The Art of Jorge Rodriguez Gerada

by Nastia VoynovskayaPosted on


 

Jorge Rodriguez Gerada knows what a powerful statement the human face can make. For his ongoing “Identity” series, he travels to cities around the world to create giant charcoal portraits of local residents on walls visible from a distance, putting average individuals on pedestals in response to the impersonal, mass-marketed nature of a globalized society. The artist also paints permanent murals of a similar scale and has taken his portraiture to the sculptural realm, creating 3d works from decaying found building materials for his gallery shows. After returning to his Barcelona home from his travels to Bahrain and Argentina, where he completed two new murals, Jorge took a minute to speak with Hi-Fructose about how his career and outlook have changed since his early days as a game-changing street artist in New York City in the 1990s and the new ways he is using public art to drive a socially conscious message today. Take a look at images of Jorge’s latest outdoor works as well as images from his last solo show at Galeria Ignacio de Lassaletta in Barcelona.

 

Jorge is in the center of the group.
 

Your early work in New York with Ron English and your crew Artfux was much more satirical and humorous than the more sober portraits you do today. Does this reflect a change in your attitude as an artist?

 

I was in my twenties when I was running around with Ron and the Artfux/Cicada crews changing billboards and street signs in New York and New Jersey. Our youth and the use of parody moved our adbusting and street art in the direction of the satirical and the humorous. After a while I realized that I didn’t want my body of work to eventually be seen as a long list of one liners. I started working alone and decided to focus on a  “Culture Jamming” direction that had more poetic strength. I wanted to show that art coming from the streets can be taken further. Once I started down that path there was no turning back.

 

 

What has traveling to paint walls around the world added to your work? How has it changed your perspective on what you do?

 

When I decided to move to Barcelona Spain it was with the intention of coming up with directions that moved beyond the established parameters of what street art was. Being able to create murals in different countries around the world has allowed the series to gain a universal and poetic releavance as a continuing project.

 

 

Your choice to draw Yousif, a traditional Bahrainian fisherman, in one of your latest works using charcoal seems especially significant because of the changing cultural landscape in Bahrain. The charcoal mural will disappear, and this traditional way of life seems to be in the process of being squeezed out by globalization. What kind of message did you intend to send to the residents of Manama, Bahrain with that piece?

 

I try to create pieces that touch upon different narratives at once. The Yousif / Manama mural is created in a way that allows for introspection. It makes you ask why an annonymous person is portayed on a huge wall within a city that is only used to seeing huge images of political leaders and pretty faces selling luxury. Who am I to send a message to the residents of Manama. I went there and created a piece of art that brings humanity to the forefront.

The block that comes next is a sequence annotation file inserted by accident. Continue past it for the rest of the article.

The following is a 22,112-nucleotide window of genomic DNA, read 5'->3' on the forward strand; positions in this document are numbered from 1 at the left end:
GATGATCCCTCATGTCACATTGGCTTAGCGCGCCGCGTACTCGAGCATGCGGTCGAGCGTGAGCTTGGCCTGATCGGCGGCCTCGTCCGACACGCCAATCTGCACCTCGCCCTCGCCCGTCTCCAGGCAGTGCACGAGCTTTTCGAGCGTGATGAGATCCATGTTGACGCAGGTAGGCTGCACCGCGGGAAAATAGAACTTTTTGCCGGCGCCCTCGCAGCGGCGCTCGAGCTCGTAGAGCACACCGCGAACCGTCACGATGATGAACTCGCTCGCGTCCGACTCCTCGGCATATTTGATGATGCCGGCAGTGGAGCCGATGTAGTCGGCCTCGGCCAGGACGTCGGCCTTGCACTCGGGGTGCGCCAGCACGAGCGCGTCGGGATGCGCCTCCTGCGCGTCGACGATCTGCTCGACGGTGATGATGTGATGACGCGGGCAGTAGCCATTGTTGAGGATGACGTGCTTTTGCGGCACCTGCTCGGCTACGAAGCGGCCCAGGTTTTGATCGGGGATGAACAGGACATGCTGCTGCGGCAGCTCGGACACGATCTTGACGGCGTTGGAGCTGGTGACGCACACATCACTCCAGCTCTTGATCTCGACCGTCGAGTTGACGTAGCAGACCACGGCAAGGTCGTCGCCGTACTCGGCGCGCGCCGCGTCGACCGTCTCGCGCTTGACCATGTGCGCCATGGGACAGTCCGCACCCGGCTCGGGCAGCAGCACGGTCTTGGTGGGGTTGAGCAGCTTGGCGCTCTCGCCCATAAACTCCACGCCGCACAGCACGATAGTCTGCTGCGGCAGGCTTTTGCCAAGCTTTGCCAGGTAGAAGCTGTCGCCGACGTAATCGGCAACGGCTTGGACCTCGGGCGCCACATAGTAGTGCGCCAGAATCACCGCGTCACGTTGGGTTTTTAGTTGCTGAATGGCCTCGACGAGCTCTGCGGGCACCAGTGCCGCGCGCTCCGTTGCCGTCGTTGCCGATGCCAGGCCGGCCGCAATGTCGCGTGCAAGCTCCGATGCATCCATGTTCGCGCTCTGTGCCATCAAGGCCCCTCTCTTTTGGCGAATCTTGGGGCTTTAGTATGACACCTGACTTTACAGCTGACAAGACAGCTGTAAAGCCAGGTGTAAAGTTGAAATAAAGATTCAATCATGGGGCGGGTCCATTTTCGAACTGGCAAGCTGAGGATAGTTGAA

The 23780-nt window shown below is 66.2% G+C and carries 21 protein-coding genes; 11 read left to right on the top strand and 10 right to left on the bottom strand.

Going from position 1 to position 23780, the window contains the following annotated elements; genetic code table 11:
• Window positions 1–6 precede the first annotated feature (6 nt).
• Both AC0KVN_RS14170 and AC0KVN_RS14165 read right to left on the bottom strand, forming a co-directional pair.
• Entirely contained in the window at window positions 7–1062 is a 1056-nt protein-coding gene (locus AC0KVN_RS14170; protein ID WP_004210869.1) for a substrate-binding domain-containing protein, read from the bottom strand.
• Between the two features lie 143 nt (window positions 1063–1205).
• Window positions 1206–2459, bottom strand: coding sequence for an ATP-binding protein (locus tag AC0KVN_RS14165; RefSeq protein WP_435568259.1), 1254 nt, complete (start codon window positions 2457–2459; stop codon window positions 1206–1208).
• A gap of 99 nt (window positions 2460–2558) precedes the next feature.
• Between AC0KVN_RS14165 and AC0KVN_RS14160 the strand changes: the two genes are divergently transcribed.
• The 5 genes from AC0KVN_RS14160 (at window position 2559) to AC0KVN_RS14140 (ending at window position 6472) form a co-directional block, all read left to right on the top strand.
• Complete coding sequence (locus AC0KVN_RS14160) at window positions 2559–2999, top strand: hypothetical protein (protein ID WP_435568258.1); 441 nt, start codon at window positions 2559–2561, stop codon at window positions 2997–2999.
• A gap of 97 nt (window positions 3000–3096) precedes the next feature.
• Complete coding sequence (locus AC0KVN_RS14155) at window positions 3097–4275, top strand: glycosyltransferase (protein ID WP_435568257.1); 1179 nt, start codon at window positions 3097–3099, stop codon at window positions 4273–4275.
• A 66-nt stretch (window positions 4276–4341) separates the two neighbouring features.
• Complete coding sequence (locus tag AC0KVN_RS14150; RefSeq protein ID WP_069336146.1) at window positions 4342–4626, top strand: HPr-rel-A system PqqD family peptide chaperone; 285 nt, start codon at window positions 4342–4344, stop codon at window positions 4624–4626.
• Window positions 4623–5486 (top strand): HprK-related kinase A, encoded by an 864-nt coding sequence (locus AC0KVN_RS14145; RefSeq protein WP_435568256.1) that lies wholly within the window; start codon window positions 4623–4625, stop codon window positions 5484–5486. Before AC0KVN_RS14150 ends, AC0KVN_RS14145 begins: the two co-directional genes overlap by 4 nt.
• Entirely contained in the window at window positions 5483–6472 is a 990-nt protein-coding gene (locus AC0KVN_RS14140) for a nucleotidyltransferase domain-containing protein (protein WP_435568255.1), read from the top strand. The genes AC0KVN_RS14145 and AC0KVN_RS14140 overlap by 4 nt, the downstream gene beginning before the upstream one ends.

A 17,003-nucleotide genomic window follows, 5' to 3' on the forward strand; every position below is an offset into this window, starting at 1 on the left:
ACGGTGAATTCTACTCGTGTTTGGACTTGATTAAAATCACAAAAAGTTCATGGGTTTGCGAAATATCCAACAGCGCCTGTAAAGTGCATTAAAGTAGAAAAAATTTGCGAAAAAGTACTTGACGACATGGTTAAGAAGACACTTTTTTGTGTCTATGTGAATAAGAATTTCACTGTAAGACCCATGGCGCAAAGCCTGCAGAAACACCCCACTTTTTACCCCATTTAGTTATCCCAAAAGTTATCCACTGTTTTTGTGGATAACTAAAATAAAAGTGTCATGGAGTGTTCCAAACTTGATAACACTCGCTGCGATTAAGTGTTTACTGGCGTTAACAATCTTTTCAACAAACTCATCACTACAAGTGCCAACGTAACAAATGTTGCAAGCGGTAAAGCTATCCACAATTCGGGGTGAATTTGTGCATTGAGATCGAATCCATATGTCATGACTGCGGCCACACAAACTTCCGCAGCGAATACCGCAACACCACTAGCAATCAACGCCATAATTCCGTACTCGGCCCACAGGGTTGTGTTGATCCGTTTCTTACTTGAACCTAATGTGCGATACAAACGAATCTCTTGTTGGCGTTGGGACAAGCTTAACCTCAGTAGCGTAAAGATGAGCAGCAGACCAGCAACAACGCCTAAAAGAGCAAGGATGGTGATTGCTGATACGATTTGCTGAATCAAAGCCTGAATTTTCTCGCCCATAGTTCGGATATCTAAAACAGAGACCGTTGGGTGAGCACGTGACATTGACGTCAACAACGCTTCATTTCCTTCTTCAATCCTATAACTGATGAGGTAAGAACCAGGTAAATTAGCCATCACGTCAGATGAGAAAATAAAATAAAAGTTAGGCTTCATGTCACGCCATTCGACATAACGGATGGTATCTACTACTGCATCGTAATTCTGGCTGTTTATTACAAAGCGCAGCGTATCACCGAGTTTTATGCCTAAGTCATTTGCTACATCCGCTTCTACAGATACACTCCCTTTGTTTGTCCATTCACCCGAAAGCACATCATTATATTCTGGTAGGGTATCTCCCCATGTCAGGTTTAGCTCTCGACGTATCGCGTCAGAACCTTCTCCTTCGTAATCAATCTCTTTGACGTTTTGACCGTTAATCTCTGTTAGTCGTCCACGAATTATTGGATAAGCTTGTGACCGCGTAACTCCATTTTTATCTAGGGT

How does your experience differ when you draw an ephemeral portrait on wall using charcoal from when you paint a permanent mural? What are the two processes’ different intentions?

 

The Identity Series murals are created to fade away. They question the role models that are chosen to sell us products and political ideas. They give importance to all of us by choosing someone out of the population at random. They touch upon the impermanence of life and the memories that we leave behind.

The permanent murals are memorials. They are my way of giving importance to people that have made an impact in my life or people that deserve more attention for their accomplishments.

 

Yousif in Manama Bahrain
 

When painting anonymous residents of a city, how do you go about choosing your subject?

 

I usually have a gender and age range in mind when I start my search. This way I make sure that the series is varied. I go to the coffee shops and local stores to see if I find a person of that gender and age range. Once I do, I ask them if they are from the neighborhood and do they feel identified with where they live. If they respond yes to both questions we have our next protagonist for the series.

 

Manolo Alvarez in Buenos Aires Argentina
 

Much of your work is socially and politically minded. What issues are close to your heart right now?

 

The invasiveness of marketing and it’s damaging effects, climate change denial, unscrupulous banks, corporations controlling government policy, all make sure that profits today leave a dismal reality now and a destroyed world for our children tomorrow.

 

 

What upcoming projects are you excited about for the rest of this year?

 

I am in talks with the Guggenheim Bilbao Museum for an upcoming “Terrestrial” project. They want me to do a huge sand portrait mandala based on the theme of peace.

I will be in London in the beginning of June getting a new print ready and doing a mural with the very cool people at Nelly Duff. I have a really big Terrestrial Series project at the end of the year that I am getting together. Can’t say too much yet, but it will be in the city center of a major Northern European city and viewable from space.

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